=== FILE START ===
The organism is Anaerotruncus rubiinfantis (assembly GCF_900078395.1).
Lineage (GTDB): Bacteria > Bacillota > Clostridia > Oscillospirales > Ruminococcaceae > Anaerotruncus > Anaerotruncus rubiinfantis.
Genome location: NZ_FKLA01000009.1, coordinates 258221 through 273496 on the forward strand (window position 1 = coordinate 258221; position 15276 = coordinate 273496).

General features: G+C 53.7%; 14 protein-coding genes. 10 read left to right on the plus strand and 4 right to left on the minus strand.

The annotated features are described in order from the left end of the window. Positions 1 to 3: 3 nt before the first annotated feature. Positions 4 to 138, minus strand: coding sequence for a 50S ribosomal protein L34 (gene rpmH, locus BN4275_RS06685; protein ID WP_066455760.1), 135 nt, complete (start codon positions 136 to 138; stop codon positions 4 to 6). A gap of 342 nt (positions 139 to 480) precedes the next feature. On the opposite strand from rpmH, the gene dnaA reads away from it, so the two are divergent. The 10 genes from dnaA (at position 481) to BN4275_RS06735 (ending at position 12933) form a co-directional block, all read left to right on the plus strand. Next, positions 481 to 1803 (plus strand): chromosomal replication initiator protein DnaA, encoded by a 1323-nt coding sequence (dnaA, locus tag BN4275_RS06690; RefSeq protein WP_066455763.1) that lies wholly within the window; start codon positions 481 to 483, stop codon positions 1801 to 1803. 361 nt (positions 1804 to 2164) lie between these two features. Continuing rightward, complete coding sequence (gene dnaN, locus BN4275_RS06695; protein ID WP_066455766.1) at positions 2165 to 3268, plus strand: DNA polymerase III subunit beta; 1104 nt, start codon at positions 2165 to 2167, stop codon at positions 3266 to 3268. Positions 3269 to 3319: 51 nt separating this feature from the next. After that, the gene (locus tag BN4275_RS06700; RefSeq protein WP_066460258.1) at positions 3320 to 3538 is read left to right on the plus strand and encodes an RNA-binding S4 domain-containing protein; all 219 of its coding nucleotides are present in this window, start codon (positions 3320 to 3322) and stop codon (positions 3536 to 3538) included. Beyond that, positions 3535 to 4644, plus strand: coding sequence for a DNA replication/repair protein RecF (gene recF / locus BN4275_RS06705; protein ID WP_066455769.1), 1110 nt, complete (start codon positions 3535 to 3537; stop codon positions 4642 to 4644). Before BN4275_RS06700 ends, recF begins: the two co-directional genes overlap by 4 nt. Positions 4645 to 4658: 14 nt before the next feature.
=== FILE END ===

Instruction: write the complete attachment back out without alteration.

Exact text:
The organism is Anaerotruncus rubiinfantis (assembly GCF_900078395.1).
Lineage (GTDB): Bacteria > Bacillota > Clostridia > Oscillospirales > Ruminococcaceae > Anaerotruncus > Anaerotruncus rubiinfantis.
Genome location: NZ_FKLA01000009.1, coordinates 258221 through 273496 on the forward strand (window position 1 = coordinate 258221; position 15276 = coordinate 273496).

General features: G+C 53.7%; 14 protein-coding genes. 10 read left to right on the plus strand and 4 right to left on the minus strand.

The annotated features are described in order from the left end of the window. Positions 1 to 3: 3 nt before the first annotated feature. Positions 4 to 138, minus strand: coding sequence for a 50S ribosomal protein L34 (gene rpmH, locus BN4275_RS06685; protein ID WP_066455760.1), 135 nt, complete (start codon positions 136 to 138; stop codon positions 4 to 6). A gap of 342 nt (positions 139 to 480) precedes the next feature. On the opposite strand from rpmH, the gene dnaA reads away from it, so the two are divergent. The 10 genes from dnaA (at position 481) to BN4275_RS06735 (ending at position 12933) form a co-directional block, all read left to right on the plus strand. Next, positions 481 to 1803 (plus strand): chromosomal replication initiator protein DnaA, encoded by a 1323-nt coding sequence (dnaA, locus tag BN4275_RS06690; RefSeq protein WP_066455763.1) that lies wholly within the window; start codon positions 481 to 483, stop codon positions 1801 to 1803. 361 nt (positions 1804 to 2164) lie between these two features. Continuing rightward, complete coding sequence (gene dnaN, locus BN4275_RS06695; protein ID WP_066455766.1) at positions 2165 to 3268, plus strand: DNA polymerase III subunit beta; 1104 nt, start codon at positions 2165 to 2167, stop codon at positions 3266 to 3268. Positions 3269 to 3319: 51 nt separating this feature from the next. After that, the gene (locus tag BN4275_RS06700; RefSeq protein WP_066460258.1) at positions 3320 to 3538 is read left to right on the plus strand and encodes an RNA-binding S4 domain-containing protein; all 219 of its coding nucleotides are present in this window, start codon (positions 3320 to 3322) and stop codon (positions 3536 to 3538) included. Beyond that, positions 3535 to 4644, plus strand: coding sequence for a DNA replication/repair protein RecF (gene recF / locus BN4275_RS06705; protein ID WP_066455769.1), 1110 nt, complete (start codon positions 3535 to 3537; stop codon positions 4642 to 4644). Before BN4275_RS06700 ends, recF begins: the two co-directional genes overlap by 4 nt. Positions 4645 to 4658: 14 nt before the next feature.